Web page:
The terms of service functionality 703 N will typically enable the user 210 to review the terms and conditions that govern the use of the update service 120. For example, in usage scenarios where the update service supplies advertising or personalized content, the user will be provided with notice of such supply. The user 210 will also be advised that the collection of data from the applications and any tracking of interactions with the update service will only be used for the provision of the service (which is inherently a personalized service).

In addition, notice will be provided that the collection of any personal information that may occur, for example, when signing up to use the update service (or when obtaining a Windows Live ID) will not be shared with third parties, other than as may be needed to maintain or enhance the quality of the service provided by the update service 120. Other policies that are intended to protect the user's privacy and enhance the quality of the user experience may also be employed. Once the user 210 is informed as to the terms of service, then the user will be given an opportunity to consent to the terms of service.

FIGS. 8 and 9 show illustrative images generated by the update service 120 that the digital picture frame 202 6 can render. In FIG. 8, an image 802 is rendered by the digital picture frame 202 6 which shows a summary of updates in a “What's New” page. The updates pertain to social networks and contacts that the user 210 has identified to the update service 120.

Image 802 is representative of social networking updates that the user 210 might choose to be interspersed with other content like photographs that are retrieved in a separate RSS feed from a photo sharing site or from the update service 120. Thus, for example, the user 210 could be viewing photographs from a relative's vacation in a slideshow on the digital picture frame 202 6 and then see the social networking update summary in image 802. At a glance, the summary can alert the user as to the activities that have occurred in a social network of interest about which the user can learn more the next time he or she goes online.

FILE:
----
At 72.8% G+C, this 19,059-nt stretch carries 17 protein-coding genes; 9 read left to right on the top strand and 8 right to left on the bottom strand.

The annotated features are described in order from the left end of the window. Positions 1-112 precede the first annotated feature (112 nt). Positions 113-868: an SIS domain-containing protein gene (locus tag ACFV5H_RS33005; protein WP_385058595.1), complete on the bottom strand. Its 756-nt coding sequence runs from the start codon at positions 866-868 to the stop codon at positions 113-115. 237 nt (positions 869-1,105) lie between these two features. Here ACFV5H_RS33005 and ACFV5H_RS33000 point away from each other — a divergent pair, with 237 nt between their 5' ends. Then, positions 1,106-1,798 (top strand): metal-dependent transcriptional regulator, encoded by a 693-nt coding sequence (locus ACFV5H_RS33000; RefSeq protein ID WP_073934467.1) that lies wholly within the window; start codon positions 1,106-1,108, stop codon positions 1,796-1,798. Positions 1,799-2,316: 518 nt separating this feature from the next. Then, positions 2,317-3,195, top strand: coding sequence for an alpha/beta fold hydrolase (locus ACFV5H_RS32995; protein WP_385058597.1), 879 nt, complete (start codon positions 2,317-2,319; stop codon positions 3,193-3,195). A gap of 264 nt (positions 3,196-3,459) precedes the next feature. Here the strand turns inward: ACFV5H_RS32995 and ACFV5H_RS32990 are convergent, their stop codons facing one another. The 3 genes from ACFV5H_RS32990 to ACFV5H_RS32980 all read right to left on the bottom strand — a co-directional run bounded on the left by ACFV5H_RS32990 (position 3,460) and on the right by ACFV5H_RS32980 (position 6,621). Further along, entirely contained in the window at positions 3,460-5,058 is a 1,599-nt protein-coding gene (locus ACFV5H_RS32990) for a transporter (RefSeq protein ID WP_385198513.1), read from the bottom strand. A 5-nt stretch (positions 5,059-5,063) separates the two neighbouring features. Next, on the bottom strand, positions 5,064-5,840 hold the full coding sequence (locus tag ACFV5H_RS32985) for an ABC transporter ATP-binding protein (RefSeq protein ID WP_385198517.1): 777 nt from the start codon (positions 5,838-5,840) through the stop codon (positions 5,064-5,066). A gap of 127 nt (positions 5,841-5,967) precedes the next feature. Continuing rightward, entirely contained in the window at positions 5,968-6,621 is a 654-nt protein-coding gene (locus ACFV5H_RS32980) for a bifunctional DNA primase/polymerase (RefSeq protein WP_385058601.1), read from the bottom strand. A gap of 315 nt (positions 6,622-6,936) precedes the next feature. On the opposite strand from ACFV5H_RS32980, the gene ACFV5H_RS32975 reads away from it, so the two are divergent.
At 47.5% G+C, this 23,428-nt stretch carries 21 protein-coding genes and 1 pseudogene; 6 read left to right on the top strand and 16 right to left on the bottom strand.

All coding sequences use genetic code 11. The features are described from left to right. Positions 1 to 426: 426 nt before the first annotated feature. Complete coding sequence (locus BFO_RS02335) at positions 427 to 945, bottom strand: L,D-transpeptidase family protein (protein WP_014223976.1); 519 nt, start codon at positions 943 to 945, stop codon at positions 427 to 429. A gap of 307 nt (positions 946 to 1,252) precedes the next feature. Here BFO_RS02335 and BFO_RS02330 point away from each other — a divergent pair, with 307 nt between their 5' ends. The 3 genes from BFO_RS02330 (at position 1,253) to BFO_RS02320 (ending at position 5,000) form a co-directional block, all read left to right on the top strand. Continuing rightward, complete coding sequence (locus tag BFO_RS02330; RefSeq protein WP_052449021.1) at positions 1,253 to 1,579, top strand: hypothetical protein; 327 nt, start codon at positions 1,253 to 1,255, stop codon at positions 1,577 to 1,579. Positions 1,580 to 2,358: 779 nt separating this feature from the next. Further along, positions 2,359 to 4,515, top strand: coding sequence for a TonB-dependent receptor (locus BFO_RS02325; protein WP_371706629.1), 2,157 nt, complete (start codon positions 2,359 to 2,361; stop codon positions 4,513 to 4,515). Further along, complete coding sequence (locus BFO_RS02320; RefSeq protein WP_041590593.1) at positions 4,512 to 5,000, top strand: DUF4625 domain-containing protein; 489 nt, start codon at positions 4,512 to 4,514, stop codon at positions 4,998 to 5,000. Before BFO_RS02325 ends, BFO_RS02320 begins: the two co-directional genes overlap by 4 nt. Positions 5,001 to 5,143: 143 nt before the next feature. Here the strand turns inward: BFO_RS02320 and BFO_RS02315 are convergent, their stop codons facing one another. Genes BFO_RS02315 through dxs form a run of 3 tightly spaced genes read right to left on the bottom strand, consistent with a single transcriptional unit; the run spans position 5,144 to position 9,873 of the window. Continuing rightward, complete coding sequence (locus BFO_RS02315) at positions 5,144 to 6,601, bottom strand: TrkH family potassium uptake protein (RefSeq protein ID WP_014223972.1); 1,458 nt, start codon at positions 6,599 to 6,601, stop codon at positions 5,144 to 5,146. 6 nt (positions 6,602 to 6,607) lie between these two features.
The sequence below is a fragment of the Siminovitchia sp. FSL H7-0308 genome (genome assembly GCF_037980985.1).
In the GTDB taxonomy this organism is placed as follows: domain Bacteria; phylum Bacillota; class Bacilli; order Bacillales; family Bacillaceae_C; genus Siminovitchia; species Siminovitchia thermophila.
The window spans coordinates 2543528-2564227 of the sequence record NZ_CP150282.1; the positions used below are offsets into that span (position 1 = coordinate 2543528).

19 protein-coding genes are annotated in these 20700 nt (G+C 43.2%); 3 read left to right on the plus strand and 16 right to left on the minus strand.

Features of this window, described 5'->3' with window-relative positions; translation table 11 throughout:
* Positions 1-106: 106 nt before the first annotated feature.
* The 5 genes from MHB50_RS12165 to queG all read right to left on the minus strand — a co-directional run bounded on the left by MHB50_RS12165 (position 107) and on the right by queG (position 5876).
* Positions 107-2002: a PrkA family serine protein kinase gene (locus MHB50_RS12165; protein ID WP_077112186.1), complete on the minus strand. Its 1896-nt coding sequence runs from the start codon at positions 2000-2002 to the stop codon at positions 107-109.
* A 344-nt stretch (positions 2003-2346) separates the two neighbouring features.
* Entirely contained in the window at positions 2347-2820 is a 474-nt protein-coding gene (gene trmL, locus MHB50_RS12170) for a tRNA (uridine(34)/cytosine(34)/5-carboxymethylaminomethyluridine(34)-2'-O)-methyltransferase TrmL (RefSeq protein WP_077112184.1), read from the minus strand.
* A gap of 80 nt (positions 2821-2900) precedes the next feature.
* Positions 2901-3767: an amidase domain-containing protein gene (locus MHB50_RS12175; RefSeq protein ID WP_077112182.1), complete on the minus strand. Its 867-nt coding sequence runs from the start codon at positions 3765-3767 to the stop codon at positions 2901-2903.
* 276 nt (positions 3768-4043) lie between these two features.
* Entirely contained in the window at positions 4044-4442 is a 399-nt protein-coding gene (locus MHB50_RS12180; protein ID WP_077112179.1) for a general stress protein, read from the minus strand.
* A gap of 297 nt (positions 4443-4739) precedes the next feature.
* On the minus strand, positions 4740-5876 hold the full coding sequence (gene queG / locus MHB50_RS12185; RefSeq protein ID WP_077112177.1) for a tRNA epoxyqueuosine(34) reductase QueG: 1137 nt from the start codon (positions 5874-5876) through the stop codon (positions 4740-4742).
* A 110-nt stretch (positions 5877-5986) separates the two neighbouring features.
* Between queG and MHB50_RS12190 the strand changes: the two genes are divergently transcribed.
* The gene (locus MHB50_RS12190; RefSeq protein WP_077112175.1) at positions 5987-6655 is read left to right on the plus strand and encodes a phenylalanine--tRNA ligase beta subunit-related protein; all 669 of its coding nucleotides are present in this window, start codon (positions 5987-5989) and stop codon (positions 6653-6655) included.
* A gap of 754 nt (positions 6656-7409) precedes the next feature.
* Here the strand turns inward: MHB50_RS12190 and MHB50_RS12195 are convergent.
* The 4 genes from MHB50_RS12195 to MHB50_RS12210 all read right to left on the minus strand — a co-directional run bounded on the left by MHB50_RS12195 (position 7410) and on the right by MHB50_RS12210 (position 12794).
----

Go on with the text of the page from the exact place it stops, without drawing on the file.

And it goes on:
In this example, the image 802 indicates that various people have joined the user's social network, have joined the networks of contacts, have added an entry to a blog, and have shared photographs. A current date/time stamp 805 is included in the image to show the user 210 the freshness of the updates.

FIG. 9 shows an illustrative group of images 902 generated by the update service 120 that the digital picture frame 202 6 can render. In comparison to the image 802 in FIG. 8 which shows a summary of social network developments, the images 902 are arranged to impart more detail and show actual social networking content in accordance with preferences set by the user. In addition, the images 902 show how the update service 120 can use context in order to bundle related items together.

In this example, a contact of the user 210 named “Scott” has authored an entry to his travel blog. Assuming that the user 210 has specified that updates to this particular contact's blog are desired, the update service 120 will collect the blog text from Scott's social networking application and transcode it into an image 902 1 which can be included in an update in the RSS feed 616 (FIG. 6) to the digital picture frame 202 6.